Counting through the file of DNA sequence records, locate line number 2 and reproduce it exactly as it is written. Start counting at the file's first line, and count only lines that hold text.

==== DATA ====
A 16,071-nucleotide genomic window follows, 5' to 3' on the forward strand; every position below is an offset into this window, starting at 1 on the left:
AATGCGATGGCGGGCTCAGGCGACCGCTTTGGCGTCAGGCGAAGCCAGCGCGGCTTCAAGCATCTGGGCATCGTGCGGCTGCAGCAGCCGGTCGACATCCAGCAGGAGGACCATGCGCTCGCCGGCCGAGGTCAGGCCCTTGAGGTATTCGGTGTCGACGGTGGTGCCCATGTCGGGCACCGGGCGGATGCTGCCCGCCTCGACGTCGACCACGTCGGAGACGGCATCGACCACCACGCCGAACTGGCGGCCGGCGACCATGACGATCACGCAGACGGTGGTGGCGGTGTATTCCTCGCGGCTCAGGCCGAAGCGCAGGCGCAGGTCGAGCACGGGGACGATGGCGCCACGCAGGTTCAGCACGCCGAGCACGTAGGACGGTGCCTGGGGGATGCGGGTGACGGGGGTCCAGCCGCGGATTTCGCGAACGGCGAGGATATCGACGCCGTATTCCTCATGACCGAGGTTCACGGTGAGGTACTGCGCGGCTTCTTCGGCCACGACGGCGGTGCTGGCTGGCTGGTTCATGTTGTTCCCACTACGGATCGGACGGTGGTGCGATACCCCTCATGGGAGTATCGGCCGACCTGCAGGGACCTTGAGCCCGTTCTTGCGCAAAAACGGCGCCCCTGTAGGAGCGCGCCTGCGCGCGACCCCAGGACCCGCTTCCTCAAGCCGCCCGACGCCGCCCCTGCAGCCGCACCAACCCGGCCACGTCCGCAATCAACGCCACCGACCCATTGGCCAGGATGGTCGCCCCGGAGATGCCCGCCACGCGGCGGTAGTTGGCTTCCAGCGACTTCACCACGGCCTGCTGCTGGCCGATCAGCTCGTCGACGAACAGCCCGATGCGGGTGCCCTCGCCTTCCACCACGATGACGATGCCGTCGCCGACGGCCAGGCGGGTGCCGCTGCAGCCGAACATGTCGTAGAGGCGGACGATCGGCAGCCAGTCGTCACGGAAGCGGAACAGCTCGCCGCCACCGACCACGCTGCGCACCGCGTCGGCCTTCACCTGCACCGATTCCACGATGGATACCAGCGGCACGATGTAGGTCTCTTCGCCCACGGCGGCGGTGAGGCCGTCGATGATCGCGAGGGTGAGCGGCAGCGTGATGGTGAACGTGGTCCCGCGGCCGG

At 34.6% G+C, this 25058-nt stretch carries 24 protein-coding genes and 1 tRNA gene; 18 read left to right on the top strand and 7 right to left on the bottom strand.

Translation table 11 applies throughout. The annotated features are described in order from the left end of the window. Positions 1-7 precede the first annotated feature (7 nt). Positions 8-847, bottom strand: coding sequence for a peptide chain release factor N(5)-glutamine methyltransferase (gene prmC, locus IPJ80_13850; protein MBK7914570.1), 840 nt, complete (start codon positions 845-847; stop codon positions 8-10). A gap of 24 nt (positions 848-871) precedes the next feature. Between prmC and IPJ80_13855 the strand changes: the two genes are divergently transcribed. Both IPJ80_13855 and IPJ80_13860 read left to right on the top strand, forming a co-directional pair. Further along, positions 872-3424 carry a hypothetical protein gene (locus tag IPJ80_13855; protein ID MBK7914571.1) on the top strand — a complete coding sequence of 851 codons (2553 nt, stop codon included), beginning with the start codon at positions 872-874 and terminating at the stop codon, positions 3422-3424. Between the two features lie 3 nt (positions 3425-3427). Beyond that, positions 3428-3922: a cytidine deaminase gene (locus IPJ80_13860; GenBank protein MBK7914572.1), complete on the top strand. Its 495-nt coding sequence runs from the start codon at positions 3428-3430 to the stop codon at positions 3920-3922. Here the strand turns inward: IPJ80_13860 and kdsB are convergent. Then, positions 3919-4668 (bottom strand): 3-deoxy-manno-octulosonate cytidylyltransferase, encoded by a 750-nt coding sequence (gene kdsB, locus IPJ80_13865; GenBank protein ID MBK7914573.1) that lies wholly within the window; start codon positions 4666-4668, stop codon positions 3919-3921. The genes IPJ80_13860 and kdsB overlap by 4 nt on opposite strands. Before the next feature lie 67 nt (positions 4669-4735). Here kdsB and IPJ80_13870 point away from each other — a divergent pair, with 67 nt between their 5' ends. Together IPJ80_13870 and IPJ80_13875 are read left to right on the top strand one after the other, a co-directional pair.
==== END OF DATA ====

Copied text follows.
AATGCGATGGCGGGCTCAGGCGACCGCTTTGGCGTCAGGCGAAGCCAGCGCGGCTTCAAGCATCTGGGCATCGTGCGGCTGCAGCAGCCGGTCGACATCCAGCAGGAGGACCATGCGCTCGCCGGCCGAGGTCAGGCCCTTGAGGTATTCGGTGTCGACGGTGGTGCCCATGTCGGGCACCGGGCGGATGCTGCCCGCCTCGACGTCGACCACGTCGGAGACGGCATCGACCACCACGCCGAACTGGCGGCCGGCGACCATGACGATCACGCAGACGGTGGTGGCGGTGTATTCCTCGCGGCTCAGGCCGAAGCGCAGGCGCAGGTCGAGCACGGGGACGATGGCGCCACGCAGGTTCAGCACGCCGAGCACGTAGGACGGTGCCTGGGGGATGCGGGTGACGGGGGTCCAGCCGCGGATTTCGCGAACGGCGAGGATATCGACGCCGTATTCCTCATGACCGAGGTTCACGGTGAGGTACTGCGCGGCTTCTTCGGCCACGACGGCGGTGCTGGCTGGCTGGTTCATGTTGTTCCCACTACGGATCGGACGGTGGTGCGATACCCCTCATGGGAGTATCGGCCGACCTGCAGGGACCTTGAGCCCGTTCTTGCGCAAAAACGGCGCCCCTGTAGGAGCGCGCCTGCGCGCGACCCCAGGACCCGCTTCCTCAAGCCGCCCGACGCCGCCCCTGCAGCCGCACCAACCCGGCCACGTCCGCAATCAACGCCACCGACCCATTGGCCAGGATGGTCGCCCCGGAGATGCCCGCCACGCGGCGGTAGTTGGCTTCCAGCGACTTCACCACGGCCTGCTGCTGGCCGATCAGCTCGTCGACGAACAGCCCGATGCGGGTGCCCTCGCCTTCCACCACGATGACGATGCCGTCGCCGACGGCCAGGCGGGTGCCGCTGCAGCCGAACATGTCGTAGAGGCGGACGATCGGCAGCCAGTCGTCACGGAAGCGGAACAGCTCGCCGCCACCGACCACGCTGCGCACCGCGTCGGCCTTCACCTGCACCGATTCCACGATGGATACCAGCGGCACGATGTAGGTCTCTTCGCCCACGGCGGCGGTGAGGCCGTCGATGATCGCGAGGGTGAGCGGCAGCGTGATGGTGAACGTGGTCCCGCGGCCGG